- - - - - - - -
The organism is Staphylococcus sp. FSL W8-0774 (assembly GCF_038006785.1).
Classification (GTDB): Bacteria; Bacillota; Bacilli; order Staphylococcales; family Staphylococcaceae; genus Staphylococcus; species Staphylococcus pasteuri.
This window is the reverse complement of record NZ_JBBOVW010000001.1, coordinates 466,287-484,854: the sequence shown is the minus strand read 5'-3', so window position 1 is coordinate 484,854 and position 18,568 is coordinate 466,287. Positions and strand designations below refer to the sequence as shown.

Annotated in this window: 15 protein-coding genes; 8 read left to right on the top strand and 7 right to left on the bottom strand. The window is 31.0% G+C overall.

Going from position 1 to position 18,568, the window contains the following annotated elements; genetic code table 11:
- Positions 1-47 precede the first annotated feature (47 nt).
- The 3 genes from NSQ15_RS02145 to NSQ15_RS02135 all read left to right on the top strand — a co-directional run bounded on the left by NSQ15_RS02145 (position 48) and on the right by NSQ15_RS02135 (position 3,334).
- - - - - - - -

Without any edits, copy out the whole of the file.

The organism is Staphylococcus sp. FSL W8-0774 (assembly GCF_038006785.1).
Classification (GTDB): Bacteria; Bacillota; Bacilli; order Staphylococcales; family Staphylococcaceae; genus Staphylococcus; species Staphylococcus pasteuri.
This window is the reverse complement of record NZ_JBBOVW010000001.1, coordinates 466,287-484,854: the sequence shown is the minus strand read 5'-3', so window position 1 is coordinate 484,854 and position 18,568 is coordinate 466,287. Positions and strand designations below refer to the sequence as shown.

Annotated in this window: 15 protein-coding genes; 8 read left to right on the top strand and 7 right to left on the bottom strand. The window is 31.0% G+C overall.

Going from position 1 to position 18,568, the window contains the following annotated elements; genetic code table 11:
- Positions 1-47 precede the first annotated feature (47 nt).
- The 3 genes from NSQ15_RS02145 to NSQ15_RS02135 all read left to right on the top strand — a co-directional run bounded on the left by NSQ15_RS02145 (position 48) and on the right by NSQ15_RS02135 (position 3,334).